An impressive number of MWHG volunteers turned up on Thursday 13th and Friday 14th December to clear brambles and litter from one corner of the Bracklesham Barn field to open up access to the ditch and culverts. The weather was very kind to us - sunshine and big blue skies on both days! We even had to remove a few layer of clothing!
The ditch on this south-western corner of the site had got very overgrown and inaccessible, with a large willow growing right next to the culverts, impeding the flow of water. East Wittering and Bracklesham Parish Council had contractors in to clear the banks of the ditch to access it for essential flood management work, but this corner of the ditch was not accessible to machinery and so the intrepid MWHG volunteers stepped in. Using shears, loppers, and saws, and powered by cake, the volunteers worked hard over the two days to finish this work. The Parish Council will be getting contractors in to clear the willow.
Brambles, wild areas and mature trees are important for wildlife and so whilst the area may look rather bare after being cleared, there are plans to plant new native trees and create a wildflower area along this bank once the ditch management work is complete.
A huge amount of litter and fly-tipped material was cleared during the process and we ended the session on Friday by doing a quick litter pick around other areas of the site. A total of 6 large rubbish bags were filled on the Friday alone. Alongside the usual plastic and glass bottles and drinks cans, the volunteers found all manner of 'treasures' hidden in the brambles including an old mop, several plastic plant pots, a large plastic water container, and a sheet of wire netting all of which could be hazardous to wildlife and pets.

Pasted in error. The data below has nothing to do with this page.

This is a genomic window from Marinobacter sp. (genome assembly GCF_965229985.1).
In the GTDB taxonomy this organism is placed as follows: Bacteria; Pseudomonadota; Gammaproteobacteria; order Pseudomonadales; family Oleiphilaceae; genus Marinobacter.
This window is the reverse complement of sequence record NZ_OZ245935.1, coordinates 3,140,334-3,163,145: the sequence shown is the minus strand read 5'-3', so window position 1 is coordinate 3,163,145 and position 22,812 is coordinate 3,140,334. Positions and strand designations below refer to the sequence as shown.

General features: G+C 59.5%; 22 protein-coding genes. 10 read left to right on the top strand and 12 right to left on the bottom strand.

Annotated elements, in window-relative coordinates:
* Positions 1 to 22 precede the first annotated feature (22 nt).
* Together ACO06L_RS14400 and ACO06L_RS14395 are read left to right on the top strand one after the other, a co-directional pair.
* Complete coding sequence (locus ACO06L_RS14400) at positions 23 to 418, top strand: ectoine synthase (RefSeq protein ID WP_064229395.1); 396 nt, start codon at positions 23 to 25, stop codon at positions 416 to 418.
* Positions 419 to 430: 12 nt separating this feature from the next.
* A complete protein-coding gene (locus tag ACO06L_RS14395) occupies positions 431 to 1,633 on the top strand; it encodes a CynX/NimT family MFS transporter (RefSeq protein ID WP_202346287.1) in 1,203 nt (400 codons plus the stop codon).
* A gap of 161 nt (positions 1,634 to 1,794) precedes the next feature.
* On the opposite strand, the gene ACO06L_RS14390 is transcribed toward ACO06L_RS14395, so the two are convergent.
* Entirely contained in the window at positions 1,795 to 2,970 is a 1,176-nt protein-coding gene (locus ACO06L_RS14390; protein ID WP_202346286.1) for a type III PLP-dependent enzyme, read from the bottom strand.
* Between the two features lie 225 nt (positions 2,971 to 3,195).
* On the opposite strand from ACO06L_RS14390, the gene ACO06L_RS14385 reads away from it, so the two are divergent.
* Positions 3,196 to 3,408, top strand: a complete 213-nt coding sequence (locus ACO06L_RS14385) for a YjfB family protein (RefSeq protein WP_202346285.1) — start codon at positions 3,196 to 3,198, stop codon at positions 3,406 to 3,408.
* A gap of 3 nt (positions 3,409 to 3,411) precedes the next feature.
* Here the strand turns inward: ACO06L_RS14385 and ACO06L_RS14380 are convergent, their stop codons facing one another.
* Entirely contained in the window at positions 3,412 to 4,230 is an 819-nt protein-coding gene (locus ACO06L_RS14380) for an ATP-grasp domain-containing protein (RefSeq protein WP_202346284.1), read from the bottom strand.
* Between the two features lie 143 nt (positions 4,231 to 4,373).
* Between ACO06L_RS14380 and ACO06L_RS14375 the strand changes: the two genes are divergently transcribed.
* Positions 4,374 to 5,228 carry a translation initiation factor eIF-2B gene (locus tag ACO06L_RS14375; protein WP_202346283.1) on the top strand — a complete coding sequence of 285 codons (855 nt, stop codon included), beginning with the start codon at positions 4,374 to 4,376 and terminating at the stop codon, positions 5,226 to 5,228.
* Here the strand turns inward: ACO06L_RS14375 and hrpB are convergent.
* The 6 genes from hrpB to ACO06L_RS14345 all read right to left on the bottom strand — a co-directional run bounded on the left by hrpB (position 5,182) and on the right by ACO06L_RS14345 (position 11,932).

We'll be back on Friday 21st January to move some of the huge quantity of cut material to the existing 'dead hedge' on the other side of the park.
A 'dead hedge' is a pile of cut plant material arranged in linear fashion that gradually breaks down over time. Dead hedges provide valuable habitat for wildlife in a number of ways. Many beetles and other invertebrates make their homes amongst dead plant material - ever turned over a log and found it covered in woodlice? Woodlice are detritovores - animals whose diet is primarily composed of decaying organic matter from either plants or animals. Detritivores are an extremely important component within ecosystems. The invertebrates in turn provide food for birds, small mammals (including hedgehogs), reptiles and amphibians, which may also use the dead hedge as shelter, a nesting or hibernation site, and a corridor to safely move from one habitat to another. An onsite dead hedge is also a more environmentally-friendly way of dealing with cut plant materials than either a bonfire or transporting it to another site for disposal.
See you on Friday?